cannot vs can not

Although they mean the same thing and can be interchangeable, by far the most common is “cannot” and you should probably use it except when you want to be emphatic: “No, you can NOT wash the dog in the washing machine.”  Plus, “cannot” is the modern way of writing “can not”. 🙂


  • Alex Skorkin

    Modern convention and preference use the spelling “cannot.” Most modern word-processing software even highlights the use of “can not” as grammatically incorrect. In addition, specific style guides may give the distinction for this preference as well. When writing for your company, always use “cannot” rather than “can not.”

  • Alex Skorkin

    In general, use cannot whenever you could mentally substitute can’t. Use can not when not goes with another word, such as only:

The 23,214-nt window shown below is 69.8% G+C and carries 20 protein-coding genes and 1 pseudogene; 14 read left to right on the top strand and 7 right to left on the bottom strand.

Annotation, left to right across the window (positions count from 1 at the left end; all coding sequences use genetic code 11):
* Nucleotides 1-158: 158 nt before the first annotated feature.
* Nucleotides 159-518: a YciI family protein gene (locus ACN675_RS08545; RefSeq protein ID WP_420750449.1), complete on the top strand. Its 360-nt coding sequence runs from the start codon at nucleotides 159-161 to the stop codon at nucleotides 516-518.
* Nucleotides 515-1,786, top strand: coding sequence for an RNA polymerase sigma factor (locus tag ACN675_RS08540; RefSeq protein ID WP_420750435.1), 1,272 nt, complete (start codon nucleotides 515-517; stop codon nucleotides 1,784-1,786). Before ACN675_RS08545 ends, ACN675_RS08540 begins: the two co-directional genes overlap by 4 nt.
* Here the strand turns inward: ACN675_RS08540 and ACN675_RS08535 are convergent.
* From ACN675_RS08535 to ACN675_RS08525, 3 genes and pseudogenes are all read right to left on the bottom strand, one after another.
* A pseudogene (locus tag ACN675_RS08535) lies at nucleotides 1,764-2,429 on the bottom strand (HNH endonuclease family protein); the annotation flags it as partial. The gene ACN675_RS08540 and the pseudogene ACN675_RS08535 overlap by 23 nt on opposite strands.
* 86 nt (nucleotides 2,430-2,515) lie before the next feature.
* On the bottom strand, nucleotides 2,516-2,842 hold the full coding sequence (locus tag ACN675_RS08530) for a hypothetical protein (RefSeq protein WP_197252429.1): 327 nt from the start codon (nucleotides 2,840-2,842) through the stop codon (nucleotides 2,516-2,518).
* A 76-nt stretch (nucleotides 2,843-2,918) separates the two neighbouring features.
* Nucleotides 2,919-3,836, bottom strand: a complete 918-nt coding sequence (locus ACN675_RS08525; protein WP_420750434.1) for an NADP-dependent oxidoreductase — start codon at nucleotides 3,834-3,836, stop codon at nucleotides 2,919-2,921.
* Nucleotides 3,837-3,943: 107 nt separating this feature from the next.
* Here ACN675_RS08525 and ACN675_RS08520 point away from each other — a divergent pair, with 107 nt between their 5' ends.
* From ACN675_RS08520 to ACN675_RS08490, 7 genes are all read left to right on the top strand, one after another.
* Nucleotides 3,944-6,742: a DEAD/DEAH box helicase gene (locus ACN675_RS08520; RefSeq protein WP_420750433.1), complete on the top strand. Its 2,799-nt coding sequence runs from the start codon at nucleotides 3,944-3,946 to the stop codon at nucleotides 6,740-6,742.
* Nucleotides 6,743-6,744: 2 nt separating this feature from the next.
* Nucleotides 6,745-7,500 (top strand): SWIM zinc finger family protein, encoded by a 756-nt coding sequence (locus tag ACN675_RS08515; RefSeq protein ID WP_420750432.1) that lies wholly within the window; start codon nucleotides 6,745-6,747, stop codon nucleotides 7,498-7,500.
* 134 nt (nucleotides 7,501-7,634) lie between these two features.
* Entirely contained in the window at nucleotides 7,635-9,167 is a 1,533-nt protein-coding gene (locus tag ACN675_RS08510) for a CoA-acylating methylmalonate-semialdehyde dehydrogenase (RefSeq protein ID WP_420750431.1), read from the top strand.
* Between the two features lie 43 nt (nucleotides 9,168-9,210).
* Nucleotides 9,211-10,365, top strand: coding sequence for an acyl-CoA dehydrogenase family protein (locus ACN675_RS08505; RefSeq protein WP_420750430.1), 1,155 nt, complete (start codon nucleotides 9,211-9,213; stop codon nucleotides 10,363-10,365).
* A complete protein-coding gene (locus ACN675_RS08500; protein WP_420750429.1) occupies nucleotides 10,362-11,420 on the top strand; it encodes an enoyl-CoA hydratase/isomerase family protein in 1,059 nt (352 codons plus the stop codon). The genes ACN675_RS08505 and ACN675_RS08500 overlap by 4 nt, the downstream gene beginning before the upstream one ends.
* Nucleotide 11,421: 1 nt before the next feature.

He cannot hum. [He can’t hum.]

    She can not only hum; she can play the bagpipes. [She can hum.]

    But beware of times when not doesn’t go with only:

    He cannot only inhale; he must also exhale. [Only here means “solely” rather than “merely.” Our litmus test still works, however: He can’t only inhale.]